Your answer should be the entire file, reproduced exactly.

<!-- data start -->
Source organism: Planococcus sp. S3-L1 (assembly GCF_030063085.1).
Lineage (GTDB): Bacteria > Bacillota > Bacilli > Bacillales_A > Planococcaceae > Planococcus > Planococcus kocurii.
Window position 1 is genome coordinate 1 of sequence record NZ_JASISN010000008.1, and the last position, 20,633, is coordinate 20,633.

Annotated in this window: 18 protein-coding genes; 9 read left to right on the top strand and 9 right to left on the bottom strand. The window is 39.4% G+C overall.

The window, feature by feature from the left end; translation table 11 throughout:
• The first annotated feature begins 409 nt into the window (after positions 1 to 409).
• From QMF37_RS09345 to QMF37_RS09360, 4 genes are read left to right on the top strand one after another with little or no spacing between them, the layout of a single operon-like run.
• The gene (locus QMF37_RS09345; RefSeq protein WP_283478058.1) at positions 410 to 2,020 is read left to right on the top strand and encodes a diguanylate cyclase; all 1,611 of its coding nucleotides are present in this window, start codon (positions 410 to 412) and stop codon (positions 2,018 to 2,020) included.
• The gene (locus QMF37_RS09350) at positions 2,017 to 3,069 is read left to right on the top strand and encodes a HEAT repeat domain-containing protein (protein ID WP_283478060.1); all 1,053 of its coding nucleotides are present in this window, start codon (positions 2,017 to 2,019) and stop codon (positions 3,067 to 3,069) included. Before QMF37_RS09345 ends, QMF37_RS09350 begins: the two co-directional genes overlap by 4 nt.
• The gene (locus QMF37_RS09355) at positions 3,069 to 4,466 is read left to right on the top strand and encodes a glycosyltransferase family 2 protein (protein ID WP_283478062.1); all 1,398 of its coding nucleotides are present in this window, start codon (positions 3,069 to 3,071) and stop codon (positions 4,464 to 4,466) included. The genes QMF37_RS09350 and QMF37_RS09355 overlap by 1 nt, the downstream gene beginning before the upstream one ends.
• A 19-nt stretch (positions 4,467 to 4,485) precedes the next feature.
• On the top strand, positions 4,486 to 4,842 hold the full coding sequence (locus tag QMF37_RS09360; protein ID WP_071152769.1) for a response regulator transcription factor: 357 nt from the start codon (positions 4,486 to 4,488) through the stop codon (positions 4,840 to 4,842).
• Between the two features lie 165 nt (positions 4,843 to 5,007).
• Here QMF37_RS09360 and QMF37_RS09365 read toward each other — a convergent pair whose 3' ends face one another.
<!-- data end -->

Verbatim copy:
Source organism: Planococcus sp. S3-L1 (assembly GCF_030063085.1).
Lineage (GTDB): Bacteria > Bacillota > Bacilli > Bacillales_A > Planococcaceae > Planococcus > Planococcus kocurii.
Window position 1 is genome coordinate 1 of sequence record NZ_JASISN010000008.1, and the last position, 20,633, is coordinate 20,633.

Annotated in this window: 18 protein-coding genes; 9 read left to right on the top strand and 9 right to left on the bottom strand. The window is 39.4% G+C overall.

The window, feature by feature from the left end; translation table 11 throughout:
• The first annotated feature begins 409 nt into the window (after positions 1 to 409).
• From QMF37_RS09345 to QMF37_RS09360, 4 genes are read left to right on the top strand one after another with little or no spacing between them, the layout of a single operon-like run.
• The gene (locus QMF37_RS09345; RefSeq protein WP_283478058.1) at positions 410 to 2,020 is read left to right on the top strand and encodes a diguanylate cyclase; all 1,611 of its coding nucleotides are present in this window, start codon (positions 410 to 412) and stop codon (positions 2,018 to 2,020) included.
• The gene (locus QMF37_RS09350) at positions 2,017 to 3,069 is read left to right on the top strand and encodes a HEAT repeat domain-containing protein (protein ID WP_283478060.1); all 1,053 of its coding nucleotides are present in this window, start codon (positions 2,017 to 2,019) and stop codon (positions 3,067 to 3,069) included. Before QMF37_RS09345 ends, QMF37_RS09350 begins: the two co-directional genes overlap by 4 nt.
• The gene (locus QMF37_RS09355) at positions 3,069 to 4,466 is read left to right on the top strand and encodes a glycosyltransferase family 2 protein (protein ID WP_283478062.1); all 1,398 of its coding nucleotides are present in this window, start codon (positions 3,069 to 3,071) and stop codon (positions 4,464 to 4,466) included. The genes QMF37_RS09350 and QMF37_RS09355 overlap by 1 nt, the downstream gene beginning before the upstream one ends.
• A 19-nt stretch (positions 4,467 to 4,485) precedes the next feature.
• On the top strand, positions 4,486 to 4,842 hold the full coding sequence (locus tag QMF37_RS09360; protein ID WP_071152769.1) for a response regulator transcription factor: 357 nt from the start codon (positions 4,486 to 4,488) through the stop codon (positions 4,840 to 4,842).
• Between the two features lie 165 nt (positions 4,843 to 5,007).
• Here QMF37_RS09360 and QMF37_RS09365 read toward each other — a convergent pair whose 3' ends face one another.